Also speaking will be student Marycruz Villaseñor, whose interest in Cuyamaca College was sparked when her mother began taking classes at the Rancho San Diego campus while Villaseñor was in middle school.
She is providing for others the same help her mother received when enrolling at the college several years ago.
“A lot of students who get into college and they don’t really have a plan,” said Villaseñor. “We’re here to help them find their way so they don’t get discouraged.”
Villaseñor was born in Tecate, Mexico, and spent the first five years of her life in the border city before moving to Long Beach and then settling with her family in Potrero. A graduate of Steele Canyon High School, Villaseñor is a talented artist who has made the Vice President’s List every semester she has been at Cuyamaca. She is currently researching and interviewing for a book she wants to write about undocumented immigrants.
Grossmont College commencement
Selected to speak by a committee of peers and educators is Kenda Willie, who is receiving her associate degree in the Administration of Justice (AOJ) with an emphasis in forensic technology.
A Grossmont College student since 2013, Willie is a first-generation college student and will be transferring to San Diego State University in the fall to pursue her bachelor’s degrees in criminal justice and biology. She has her sights set on becoming a forensic evidence technician and eventually getting a master’s in criminal justice and teaching credentials.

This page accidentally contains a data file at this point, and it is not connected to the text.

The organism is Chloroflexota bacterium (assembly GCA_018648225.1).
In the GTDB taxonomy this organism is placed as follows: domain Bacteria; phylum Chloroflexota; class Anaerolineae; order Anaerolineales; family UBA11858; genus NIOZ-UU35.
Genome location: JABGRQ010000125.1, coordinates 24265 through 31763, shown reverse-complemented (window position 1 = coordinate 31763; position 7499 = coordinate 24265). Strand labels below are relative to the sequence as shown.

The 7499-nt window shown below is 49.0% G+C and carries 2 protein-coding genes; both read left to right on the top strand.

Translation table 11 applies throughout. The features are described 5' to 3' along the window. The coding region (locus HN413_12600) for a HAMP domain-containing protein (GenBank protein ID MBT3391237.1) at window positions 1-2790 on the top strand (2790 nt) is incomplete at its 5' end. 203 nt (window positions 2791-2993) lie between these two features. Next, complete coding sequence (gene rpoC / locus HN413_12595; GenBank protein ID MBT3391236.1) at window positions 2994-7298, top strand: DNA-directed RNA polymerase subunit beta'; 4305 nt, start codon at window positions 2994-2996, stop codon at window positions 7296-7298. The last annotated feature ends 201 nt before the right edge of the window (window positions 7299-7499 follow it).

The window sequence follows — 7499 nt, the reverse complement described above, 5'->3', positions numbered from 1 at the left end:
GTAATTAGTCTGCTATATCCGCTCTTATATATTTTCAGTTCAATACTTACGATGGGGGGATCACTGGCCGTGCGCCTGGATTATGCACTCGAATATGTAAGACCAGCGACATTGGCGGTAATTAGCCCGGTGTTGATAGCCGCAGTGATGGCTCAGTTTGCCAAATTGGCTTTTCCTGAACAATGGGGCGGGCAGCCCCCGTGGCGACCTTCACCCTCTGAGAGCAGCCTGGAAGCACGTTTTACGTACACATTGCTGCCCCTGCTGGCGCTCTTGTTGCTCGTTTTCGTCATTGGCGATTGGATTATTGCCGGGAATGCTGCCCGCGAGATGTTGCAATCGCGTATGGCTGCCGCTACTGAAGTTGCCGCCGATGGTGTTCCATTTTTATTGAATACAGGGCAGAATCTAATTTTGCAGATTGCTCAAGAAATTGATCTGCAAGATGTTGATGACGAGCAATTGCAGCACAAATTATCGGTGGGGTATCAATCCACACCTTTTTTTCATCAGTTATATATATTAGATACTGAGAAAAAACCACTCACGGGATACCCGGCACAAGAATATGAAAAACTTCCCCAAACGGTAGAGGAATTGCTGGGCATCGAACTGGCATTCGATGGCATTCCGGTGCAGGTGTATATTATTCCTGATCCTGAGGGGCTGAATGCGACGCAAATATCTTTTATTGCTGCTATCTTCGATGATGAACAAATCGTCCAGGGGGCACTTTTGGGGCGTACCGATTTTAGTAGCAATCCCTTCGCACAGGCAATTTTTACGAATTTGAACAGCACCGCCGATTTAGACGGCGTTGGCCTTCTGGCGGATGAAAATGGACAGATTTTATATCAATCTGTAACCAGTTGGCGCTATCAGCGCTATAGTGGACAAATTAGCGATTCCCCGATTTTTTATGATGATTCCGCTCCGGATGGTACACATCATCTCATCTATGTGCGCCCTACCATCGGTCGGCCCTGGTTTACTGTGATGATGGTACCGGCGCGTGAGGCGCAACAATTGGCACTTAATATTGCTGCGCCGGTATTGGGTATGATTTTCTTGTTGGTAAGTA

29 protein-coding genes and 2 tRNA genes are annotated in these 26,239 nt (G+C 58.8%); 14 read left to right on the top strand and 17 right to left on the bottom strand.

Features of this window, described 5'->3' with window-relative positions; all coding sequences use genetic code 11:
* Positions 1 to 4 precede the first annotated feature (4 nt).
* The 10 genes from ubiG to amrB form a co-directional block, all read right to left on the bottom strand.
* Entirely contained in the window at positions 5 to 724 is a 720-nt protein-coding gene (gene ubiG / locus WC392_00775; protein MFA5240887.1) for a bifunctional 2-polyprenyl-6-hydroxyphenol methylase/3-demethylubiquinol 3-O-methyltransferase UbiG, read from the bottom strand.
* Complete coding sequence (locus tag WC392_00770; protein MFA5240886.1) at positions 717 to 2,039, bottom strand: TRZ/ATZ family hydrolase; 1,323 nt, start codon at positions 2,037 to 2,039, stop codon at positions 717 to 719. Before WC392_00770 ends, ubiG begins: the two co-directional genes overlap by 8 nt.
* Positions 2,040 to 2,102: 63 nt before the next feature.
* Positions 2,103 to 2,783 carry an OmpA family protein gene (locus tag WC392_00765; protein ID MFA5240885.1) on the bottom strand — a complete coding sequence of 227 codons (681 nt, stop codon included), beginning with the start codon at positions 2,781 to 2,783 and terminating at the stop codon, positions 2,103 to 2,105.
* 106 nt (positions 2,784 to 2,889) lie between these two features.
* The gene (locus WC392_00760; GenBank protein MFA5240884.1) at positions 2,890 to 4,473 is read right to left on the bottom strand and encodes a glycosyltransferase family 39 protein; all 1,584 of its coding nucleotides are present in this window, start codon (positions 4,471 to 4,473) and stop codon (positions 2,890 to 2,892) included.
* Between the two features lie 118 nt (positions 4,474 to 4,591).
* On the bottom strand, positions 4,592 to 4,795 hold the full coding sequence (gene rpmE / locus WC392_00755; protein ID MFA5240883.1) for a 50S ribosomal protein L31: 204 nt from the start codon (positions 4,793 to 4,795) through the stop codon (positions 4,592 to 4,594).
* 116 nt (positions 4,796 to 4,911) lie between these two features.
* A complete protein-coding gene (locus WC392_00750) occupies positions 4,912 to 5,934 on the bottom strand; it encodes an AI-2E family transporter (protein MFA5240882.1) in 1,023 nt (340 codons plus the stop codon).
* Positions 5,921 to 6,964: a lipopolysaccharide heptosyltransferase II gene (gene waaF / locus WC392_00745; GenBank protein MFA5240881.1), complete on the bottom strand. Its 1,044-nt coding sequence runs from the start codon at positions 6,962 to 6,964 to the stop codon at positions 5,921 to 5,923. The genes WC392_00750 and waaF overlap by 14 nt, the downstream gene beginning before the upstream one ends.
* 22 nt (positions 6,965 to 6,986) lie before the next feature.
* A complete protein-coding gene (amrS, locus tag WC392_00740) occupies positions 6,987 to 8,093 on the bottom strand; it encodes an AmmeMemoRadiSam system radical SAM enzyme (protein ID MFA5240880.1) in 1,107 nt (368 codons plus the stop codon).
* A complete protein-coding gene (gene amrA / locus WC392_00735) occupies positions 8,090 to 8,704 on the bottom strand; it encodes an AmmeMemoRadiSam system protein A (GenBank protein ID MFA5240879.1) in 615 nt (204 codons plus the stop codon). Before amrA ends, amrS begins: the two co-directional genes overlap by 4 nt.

“It’s always been a goal of mine to teach one day – to hopefully inspire future AOJ students like Professor Tina Young inspired me,” said Willie, who split her childhood years between Port Orchard, Washington and San Diego.
She nearly failed out her first year at Grossmont College, but discovering the AOJ program altered her educational experience and sparked an ambition in her that she didn’t realize she had.
“AOJ saved me, when I needed something to hold on to, to be proud of,” she said. “I’ve met wonderful instructors and have made friends in this program that I know will be around for the rest of my life.”
An American Indian and Caucasian, as well as identifying herself as queer, Willie said her diverse background gives her a unique outlook, which she wants to share in her commencement speech.
“Honestly, what this story – my story -- boils down to is me wanting to show students who may be floundering just as I did, who may be still deciding whether or not to stay in college, that yes, you can succeed. Grossmont helped me achieve that, so I wanted to be able to share my journey.”
The life-altering impact of community colleges is a constant theme that Governing Board President Bill Garrett said he always looks forward to sharing this time of year.
“This is truly a time to celebrate accomplishments and to look forward to the challenges ahead,” he said. “Our graduates received an excellent education and they face boundless opportunities.”